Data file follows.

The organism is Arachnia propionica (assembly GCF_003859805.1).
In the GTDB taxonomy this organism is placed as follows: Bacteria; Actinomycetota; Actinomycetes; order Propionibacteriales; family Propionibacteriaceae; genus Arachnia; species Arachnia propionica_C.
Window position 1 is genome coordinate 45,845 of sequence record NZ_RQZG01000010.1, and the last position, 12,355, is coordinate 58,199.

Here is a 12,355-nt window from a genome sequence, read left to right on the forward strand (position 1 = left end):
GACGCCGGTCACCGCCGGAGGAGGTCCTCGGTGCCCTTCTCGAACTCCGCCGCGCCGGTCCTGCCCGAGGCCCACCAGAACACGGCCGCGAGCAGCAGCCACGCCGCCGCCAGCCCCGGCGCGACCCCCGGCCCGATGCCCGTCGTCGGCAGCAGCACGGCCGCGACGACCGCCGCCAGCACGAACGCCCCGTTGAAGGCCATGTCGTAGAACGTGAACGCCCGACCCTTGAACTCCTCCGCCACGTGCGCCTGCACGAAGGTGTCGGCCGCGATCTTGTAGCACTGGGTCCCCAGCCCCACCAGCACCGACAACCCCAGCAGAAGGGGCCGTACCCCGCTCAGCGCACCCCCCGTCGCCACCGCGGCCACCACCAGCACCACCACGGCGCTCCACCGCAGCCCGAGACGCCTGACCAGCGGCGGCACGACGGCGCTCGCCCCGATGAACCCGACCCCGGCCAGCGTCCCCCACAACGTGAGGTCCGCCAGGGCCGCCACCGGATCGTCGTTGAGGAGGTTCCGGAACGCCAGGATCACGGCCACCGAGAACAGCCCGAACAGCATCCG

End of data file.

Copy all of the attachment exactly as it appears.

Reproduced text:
The organism is Arachnia propionica (assembly GCF_003859805.1).
In the GTDB taxonomy this organism is placed as follows: Bacteria; Actinomycetota; Actinomycetes; order Propionibacteriales; family Propionibacteriaceae; genus Arachnia; species Arachnia propionica_C.
Window position 1 is genome coordinate 45,845 of sequence record NZ_RQZG01000010.1, and the last position, 12,355, is coordinate 58,199.

Here is a 12,355-nt window from a genome sequence, read left to right on the forward strand (position 1 = left end):
GACGCCGGTCACCGCCGGAGGAGGTCCTCGGTGCCCTTCTCGAACTCCGCCGCGCCGGTCCTGCCCGAGGCCCACCAGAACACGGCCGCGAGCAGCAGCCACGCCGCCGCCAGCCCCGGCGCGACCCCCGGCCCGATGCCCGTCGTCGGCAGCAGCACGGCCGCGACGACCGCCGCCAGCACGAACGCCCCGTTGAAGGCCATGTCGTAGAACGTGAACGCCCGACCCTTGAACTCCTCCGCCACGTGCGCCTGCACGAAGGTGTCGGCCGCGATCTTGTAGCACTGGGTCCCCAGCCCCACCAGCACCGACAACCCCAGCAGAAGGGGCCGTACCCCGCTCAGCGCACCCCCCGTCGCCACCGCGGCCACCACCAGCACCACCACGGCGCTCCACCGCAGCCCGAGACGCCTGACCAGCGGCGGCACGACGGCGCTCGCCCCGATGAACCCGACCCCGGCCAGCGTCCCCCACAACGTGAGGTCCGCCAGGGCCGCCACCGGATCGTCGTTGAGGAGGTTCCGGAACGCCAGGATCACGGCCACCGAGAACAGCCCGAACAGCATCCG